TAGCarts offers disposable medical equipment

Taggart Neal, left, and John Krueger, right, smile while holding a HEROCart and wearing their NAU hats in Sacramento, Calif. Sept. 11.

Before the pandemic reshaped businesses around the world, Taggart Neal and John Krueger planned to market their hospital-durable medical equipment. However, the onset of COVID-19 quickly changed those intentions, and the pair unveiled a single-use, biodegradable medical cart stocked with personal protective equipment (PPE) — the HEROCart. 

Neal and Krueger donated 250 HEROCarts to the Arizona Department of Health Services (AZDHS), along with an additional 150 units to the Navajo Nation. These supplies are commonly used at alternative care sites, which the Centers of Medicare & Medicaid Services documented as a “broad term for any building or structure that is temporarily converted or newly erected for health care use.” 

The reservation spans over certain parts of Arizona, Utah and New Mexico, and local hospitals were filled with COVID-19 patients in May. When alternative care sites were established to treat more people, Neal said 500 beds were sometimes limited to just two medical carts. However, the donated HEROCarts were applied to triage testing rooms, swing-bed areas, outpatient clinics, school nursing facilities and a number of other services, which helped to improve these operations.

Neal is the CEO of TAGCarts, a company he launched in February 2019 with Krueger, an economic development specialist who serves as an advisory board member. The designs, prototypes and products are from Sacramento, California, although both businesspeople received degrees from NAU — Neal from the College of Social and Behavioral Sciences and Krueger from the W.A. Franke College of Business. While adjusting their plans from hospital-durable medical equipment to temporary carts was a big change, Neal said it was an easy decision.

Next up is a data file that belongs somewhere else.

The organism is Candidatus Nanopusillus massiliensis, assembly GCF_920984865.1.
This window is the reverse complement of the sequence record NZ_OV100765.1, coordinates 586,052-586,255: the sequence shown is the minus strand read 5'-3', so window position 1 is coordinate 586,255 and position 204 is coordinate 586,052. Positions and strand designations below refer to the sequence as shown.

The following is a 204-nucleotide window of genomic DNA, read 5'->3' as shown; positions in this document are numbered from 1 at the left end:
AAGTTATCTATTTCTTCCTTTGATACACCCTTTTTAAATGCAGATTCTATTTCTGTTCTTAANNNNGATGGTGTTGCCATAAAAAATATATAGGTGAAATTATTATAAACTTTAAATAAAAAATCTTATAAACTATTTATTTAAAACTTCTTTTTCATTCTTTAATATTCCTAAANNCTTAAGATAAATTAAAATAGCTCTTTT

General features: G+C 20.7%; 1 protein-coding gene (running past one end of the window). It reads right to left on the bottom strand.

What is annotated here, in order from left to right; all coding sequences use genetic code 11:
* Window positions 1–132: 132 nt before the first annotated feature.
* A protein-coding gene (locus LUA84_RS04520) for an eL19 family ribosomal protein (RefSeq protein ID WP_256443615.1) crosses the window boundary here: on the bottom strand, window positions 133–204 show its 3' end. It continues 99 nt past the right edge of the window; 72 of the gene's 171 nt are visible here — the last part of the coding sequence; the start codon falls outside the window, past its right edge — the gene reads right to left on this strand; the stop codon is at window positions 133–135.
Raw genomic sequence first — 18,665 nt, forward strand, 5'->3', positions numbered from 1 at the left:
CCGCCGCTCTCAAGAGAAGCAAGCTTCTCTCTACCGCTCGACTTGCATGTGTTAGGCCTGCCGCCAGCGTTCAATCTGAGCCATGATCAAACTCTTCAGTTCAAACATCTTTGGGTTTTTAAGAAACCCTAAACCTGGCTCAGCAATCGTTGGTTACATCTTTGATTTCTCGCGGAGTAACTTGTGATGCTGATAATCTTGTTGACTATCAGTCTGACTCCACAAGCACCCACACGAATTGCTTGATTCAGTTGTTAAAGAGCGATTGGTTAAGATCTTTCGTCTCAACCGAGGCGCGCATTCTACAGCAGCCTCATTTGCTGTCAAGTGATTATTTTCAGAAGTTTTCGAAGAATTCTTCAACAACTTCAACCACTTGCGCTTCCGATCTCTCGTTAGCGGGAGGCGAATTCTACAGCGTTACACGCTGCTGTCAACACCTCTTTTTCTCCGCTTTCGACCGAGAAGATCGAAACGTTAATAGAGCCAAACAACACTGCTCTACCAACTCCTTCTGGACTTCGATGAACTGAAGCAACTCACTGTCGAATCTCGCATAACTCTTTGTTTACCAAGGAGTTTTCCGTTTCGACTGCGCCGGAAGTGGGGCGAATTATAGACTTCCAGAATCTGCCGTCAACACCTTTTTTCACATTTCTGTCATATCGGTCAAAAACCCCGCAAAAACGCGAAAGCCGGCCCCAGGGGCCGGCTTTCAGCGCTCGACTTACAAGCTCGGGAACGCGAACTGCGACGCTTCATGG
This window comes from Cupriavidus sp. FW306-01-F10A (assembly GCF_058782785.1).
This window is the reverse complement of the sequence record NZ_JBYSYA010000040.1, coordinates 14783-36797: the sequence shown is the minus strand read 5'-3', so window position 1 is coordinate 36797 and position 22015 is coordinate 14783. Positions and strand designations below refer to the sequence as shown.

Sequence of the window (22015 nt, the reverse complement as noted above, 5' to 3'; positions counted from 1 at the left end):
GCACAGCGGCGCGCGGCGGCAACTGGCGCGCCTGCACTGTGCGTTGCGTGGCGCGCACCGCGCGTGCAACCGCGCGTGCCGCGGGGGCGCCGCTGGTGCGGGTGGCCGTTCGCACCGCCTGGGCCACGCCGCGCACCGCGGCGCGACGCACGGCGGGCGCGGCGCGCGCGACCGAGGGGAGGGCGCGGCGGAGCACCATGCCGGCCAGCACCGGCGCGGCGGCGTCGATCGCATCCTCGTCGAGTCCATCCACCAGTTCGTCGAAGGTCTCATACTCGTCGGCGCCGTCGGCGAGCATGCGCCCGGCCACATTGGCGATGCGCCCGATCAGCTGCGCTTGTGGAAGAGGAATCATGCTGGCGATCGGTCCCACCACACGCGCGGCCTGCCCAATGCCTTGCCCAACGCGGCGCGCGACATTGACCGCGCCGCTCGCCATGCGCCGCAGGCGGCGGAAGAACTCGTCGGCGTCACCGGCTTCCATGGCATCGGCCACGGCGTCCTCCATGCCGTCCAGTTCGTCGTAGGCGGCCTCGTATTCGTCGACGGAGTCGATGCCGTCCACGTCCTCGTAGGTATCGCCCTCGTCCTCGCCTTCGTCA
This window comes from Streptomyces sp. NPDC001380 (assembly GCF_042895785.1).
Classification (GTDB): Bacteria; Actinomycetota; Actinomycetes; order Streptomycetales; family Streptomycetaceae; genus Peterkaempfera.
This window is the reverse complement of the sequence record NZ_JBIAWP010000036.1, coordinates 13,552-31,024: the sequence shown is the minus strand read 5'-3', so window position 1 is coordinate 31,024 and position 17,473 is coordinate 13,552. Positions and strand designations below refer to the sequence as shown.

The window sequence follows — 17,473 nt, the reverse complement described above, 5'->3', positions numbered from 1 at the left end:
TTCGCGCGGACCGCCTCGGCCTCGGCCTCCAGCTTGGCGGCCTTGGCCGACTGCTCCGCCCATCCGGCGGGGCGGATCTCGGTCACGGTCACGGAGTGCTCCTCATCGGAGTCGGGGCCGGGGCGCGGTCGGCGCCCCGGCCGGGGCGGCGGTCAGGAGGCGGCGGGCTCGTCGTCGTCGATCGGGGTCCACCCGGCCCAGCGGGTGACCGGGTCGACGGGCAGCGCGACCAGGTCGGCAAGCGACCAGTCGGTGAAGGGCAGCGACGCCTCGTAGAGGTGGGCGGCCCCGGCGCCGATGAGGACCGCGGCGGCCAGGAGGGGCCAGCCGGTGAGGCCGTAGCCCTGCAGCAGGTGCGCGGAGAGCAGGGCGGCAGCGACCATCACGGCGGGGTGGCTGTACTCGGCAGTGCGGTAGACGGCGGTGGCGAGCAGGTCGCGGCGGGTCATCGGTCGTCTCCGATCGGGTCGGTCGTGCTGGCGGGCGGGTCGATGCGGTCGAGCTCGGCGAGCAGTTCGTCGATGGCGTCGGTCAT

“It may sound cliche, but it wasn’t really a question,” Neal said. “The world was in crisis, and everyone from the governor of California to the president of the United States was asking health care companies to innovate and help.” 

Meanwhile, Krueger described hospitals as environments of care that are designed to be permanent and planned. The temporary nature of alternative care sites, however, can lead to challenges in regularizing patients’ treatment, but HEROCarts may provide an answer.

“Each of those environments has their own specific types of carts,” Krueger said. “Without them, the nurses and the doctors — all the health care providers — have a totally different flow of care. How can we give them [alternative care sites] some of the standardized processes in a manner that’s conducive to the pandemic or to a disaster?”

According to the company’s website, each HEROCart contains a lid, upper tray, three drawers and four swivel casters. Inside the carts, health care professionals can find five N95 masks and 15 pairs of medium, large and extra large gloves. For anyone considering donations, the carts are bundled at $250 each.